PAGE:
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The Butterfly Cabinet
Synopses & Reviews
Vivid, mysterious and unforgettable, The Butterfly Cabinet is Bernie McGill’s engrossing portrayal of the dark history that intertwines two lives. Inspired by a true story of the death of the daughter of an aristocratic Irish family at the end of the nineteenth century, McGill powerfully tells this tale of two women whose lives will become upended by a newly told secret.
The events begin when Maddie McGlade, a former nanny now in her nineties, receives a letter from the last of her charges and realizes that the time has come to unburden herself of a secret she has kept for over seventy years: what really happened on the last day in the life of Charlotte Ormond, the four-year-old only daughter of the big house where Maddie was employed as a young woman. It is to Charlotte’s would-be niece, Anna—pregnant with her first—that Maddie will tell her story as she nears the end of her life in a lonely nursing home in Northern Ireland.
The book unfolds in chapters that alternate between Maddie’s story and the prison diaries of Charlotte’s mother, Harriet, who had been held responsible for her daughter’s death. As Maddie confesses the truth to Anna, she unravels the Ormonds’ complex family history, and also details her own life, marked by poverty, fear, sacrifice and lies. In stark contrast to Maddie is the misunderstood, haughty and yet surprisingly lyrical voice of Harriet’s prison diaries, which Maddie has kept hidden for decades. Motherhood came no more easily to Harriet than did her role as mistress of a far-flung Irish estate. Proud and uncompromising, she is passionate about riding horses and collecting butterflies to store in her prized cabinet. When her only daughter, Charlotte, dies, allegedly as the result of Harriet’s punitive actions, the community is quick to condemn her and send her to prison for the killing. Unwilling to stoop to defend herself and too absorbed in her own world of strict rules and repressed desires, she accepts the cruel destiny that is beyond her control even as, paradoxically, it sets her free.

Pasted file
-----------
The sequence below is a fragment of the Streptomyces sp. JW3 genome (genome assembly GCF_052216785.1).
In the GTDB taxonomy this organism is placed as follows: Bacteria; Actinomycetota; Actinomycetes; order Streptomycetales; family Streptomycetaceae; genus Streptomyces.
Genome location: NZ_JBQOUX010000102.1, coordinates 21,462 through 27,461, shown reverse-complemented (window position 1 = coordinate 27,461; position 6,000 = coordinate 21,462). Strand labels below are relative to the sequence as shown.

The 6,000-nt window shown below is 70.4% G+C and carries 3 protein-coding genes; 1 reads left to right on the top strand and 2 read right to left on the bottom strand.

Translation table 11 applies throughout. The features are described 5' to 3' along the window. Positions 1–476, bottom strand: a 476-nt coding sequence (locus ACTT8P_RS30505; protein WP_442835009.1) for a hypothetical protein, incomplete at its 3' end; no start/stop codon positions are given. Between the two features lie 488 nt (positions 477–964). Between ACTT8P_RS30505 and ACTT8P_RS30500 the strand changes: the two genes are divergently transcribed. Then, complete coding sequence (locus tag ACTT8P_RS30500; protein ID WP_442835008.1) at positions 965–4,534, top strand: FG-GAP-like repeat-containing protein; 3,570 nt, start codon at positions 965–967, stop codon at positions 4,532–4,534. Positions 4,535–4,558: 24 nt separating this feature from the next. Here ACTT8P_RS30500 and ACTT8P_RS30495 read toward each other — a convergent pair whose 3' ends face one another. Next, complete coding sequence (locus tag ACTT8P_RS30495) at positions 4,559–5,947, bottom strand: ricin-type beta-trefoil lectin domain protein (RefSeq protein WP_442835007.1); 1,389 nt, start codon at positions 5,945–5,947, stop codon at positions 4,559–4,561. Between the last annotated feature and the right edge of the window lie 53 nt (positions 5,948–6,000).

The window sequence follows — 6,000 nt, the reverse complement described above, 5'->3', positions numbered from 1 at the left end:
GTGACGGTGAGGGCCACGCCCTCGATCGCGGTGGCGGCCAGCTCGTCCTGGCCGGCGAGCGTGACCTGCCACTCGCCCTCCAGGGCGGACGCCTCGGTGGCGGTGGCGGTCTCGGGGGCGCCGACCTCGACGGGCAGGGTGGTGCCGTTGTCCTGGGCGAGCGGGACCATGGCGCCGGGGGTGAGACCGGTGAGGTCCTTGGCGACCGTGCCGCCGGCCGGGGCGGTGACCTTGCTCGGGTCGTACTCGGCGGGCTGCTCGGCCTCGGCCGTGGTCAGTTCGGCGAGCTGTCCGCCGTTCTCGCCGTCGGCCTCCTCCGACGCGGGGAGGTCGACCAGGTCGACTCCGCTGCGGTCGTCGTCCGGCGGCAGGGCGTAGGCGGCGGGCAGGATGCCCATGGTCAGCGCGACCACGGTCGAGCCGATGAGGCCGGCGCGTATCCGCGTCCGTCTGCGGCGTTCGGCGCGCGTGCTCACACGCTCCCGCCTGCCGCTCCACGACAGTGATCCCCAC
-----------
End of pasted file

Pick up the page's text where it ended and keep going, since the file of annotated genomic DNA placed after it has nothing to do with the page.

The result of this unusual duet is a haunting novel full of frightening silences and sorrowful absences that build toward the unexpected, chilling truth.
"Based loosely on a late-19th-century Irish murder case, McGill turns her gothic debut about the death of a young girl tied up alone in a room as punishment into an exquisite series of painful revelations. In the late 1960s, the pregnant Anna visits her old nurse, Maddie, who four decades before was a housemaid at the Castle at Oranmore. As Maddie reminisces, the viewpoint shifts between Maddie and her harsh employer, butterfly-collector Harriet Ormond, imprisoned in 1892 for the murder (accidental death, she claimed) of her four-year-old daughter, Charlotte, and later pregnant again with a daughter who would become Anna's mother. With the butterflies, pinned and displayed, serving as metaphor for the constricted lives of both Harriet's tightly disciplined children and Harriet herself, trapped in motherhood and frustrated by the unruly young Charlotte, McGill easily recreates the lives of the Castle's owners and servants and the intricate connections between them. As both Harriet and Maddie's stories emerge, the tale becomes a powder keg of domestic suspense that threatens to explode as long-kept secrets surrounding Charlotte's death are teased out. (July)" Publishers Weekly Copyright PWxyz, LLC. All rights reserved.
A haunting, unforgettable story--based on real events in late 19th-century Ireland--of two women linked by a tragic, 70-year secret.
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